|By: Charley Hannagan, Staff writer||
Sunday, December 11, 2005
Napoleon Bonaparte said an army marches on its stomach.
The people who work for JGB Enterprises Inc. know that the American armed forces can't get anywhere unless they have water and fuel.
They supply that need with water- and fuel-distribution systems, shave stands, washers and dryers, tanks to hold clean water and tanks to carry the wastewater away.
Recently, the company stepped up its work with the military. It won a $40 million contract with the U.S. Air Force to make a water purification and distribution system that will serve 3,300 people using 30 gallons of water per person per day.
That contract places the company on the cusp of getting other large government contracts for water- and fuel-distribution systems, said Stephon Starrantino, JGB vice president.
"The scope of experience that we're getting on this contract will really put us in a great position with the government to bid on more comprehensive contracts," he said.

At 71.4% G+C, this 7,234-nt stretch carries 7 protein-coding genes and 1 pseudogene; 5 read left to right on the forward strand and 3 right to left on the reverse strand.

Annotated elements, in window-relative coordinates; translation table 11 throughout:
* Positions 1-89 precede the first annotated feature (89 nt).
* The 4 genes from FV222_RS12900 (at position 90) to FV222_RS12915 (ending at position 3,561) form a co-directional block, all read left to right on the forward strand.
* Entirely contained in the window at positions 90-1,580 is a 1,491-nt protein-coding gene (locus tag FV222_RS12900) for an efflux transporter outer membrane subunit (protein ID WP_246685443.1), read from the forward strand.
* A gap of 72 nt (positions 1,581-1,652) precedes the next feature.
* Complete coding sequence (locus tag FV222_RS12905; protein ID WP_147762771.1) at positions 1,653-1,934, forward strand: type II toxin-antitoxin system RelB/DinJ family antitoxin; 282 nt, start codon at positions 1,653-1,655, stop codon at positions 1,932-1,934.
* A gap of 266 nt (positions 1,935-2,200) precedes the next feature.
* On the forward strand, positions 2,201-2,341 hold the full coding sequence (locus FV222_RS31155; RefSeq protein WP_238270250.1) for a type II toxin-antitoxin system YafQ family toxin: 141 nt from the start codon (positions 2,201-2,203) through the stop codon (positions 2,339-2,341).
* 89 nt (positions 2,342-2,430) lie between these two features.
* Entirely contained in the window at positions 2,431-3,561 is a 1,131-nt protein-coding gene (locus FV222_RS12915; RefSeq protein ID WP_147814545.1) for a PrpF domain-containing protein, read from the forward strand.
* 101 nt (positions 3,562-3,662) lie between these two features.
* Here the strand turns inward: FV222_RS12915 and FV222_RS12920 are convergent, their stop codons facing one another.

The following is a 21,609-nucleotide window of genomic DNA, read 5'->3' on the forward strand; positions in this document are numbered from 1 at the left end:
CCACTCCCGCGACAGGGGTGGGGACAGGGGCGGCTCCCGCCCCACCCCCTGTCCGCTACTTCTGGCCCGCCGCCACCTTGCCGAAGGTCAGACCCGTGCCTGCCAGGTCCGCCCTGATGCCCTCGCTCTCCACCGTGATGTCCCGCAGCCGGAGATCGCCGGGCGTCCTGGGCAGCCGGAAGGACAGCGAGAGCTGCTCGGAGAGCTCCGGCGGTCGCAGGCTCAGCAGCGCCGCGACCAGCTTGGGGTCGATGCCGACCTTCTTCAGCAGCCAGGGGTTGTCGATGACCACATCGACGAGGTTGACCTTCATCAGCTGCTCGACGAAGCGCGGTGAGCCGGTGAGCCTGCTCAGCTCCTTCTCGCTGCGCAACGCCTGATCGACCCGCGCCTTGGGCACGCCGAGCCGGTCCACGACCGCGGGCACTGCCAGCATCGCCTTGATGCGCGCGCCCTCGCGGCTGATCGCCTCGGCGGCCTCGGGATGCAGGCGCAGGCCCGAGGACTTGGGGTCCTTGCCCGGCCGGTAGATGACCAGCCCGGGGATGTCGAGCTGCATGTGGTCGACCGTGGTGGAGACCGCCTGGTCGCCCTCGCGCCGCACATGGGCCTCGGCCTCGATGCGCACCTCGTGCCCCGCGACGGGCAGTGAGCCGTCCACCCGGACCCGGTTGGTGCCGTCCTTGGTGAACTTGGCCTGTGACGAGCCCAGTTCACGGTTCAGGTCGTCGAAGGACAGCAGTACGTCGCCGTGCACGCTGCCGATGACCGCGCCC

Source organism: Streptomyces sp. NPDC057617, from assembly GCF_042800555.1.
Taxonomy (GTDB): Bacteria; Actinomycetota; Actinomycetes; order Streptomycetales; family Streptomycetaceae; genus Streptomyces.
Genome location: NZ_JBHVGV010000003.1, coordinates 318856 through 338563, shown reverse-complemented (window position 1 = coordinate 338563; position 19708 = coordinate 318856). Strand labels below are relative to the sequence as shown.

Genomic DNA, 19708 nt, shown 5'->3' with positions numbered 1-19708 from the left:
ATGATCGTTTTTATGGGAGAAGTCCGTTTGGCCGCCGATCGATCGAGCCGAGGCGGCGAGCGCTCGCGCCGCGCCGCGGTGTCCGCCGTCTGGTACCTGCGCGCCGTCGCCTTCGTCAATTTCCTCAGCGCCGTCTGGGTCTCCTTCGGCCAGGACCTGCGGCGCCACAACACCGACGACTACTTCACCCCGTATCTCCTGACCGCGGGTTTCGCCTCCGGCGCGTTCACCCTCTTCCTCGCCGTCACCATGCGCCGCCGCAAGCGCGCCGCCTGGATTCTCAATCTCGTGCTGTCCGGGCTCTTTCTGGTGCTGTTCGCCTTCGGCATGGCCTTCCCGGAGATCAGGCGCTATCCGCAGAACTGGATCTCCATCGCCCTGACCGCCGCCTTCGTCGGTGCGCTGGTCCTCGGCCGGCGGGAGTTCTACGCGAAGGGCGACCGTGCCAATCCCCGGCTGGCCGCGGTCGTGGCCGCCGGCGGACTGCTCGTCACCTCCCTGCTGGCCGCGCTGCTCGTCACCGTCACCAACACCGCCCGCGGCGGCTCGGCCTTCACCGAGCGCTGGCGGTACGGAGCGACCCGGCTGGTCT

About 80 percent of JGB's work serves the military. Twenty years ago, most of the company's work was in building hoses and fittings for companies such as Bristol-Myers Squibb, Carrier Corp., Chrysler and Kodak, Starrantino said.
In 1981, company founder Jay Bernhardt recognized that JGB's high standards could help it win government contracts that set strict standards for product quality, Starrantino said.
While the privately held company has grown at a 5 percent to 7 percent rate yearly, growth accelerated when the United States invaded Iraq in March 2003, he said.
Sales in the last four years grew about $25 million, and the company is on track to earn $65 million in sales this year, Starrantino said.
"In the war effort, our capabilities have been called on," he said. "In the theater, you have to be able to move fuels. You have to move water for kitchen facilities. You have to have water for drinking. You have to have water for hygiene. You have to have fuel to run the equipment.
"These two components give the troops survivability. Without it, you're not going to be effective."
JGB sees its future growing beyond the military and into disaster relief.
The company supplied to New Orleans two washer-dryer systems that normally serve troops in the field to meet the laundry requirements of people living in civilian camps following Hurricane Katrina, Starrantino said.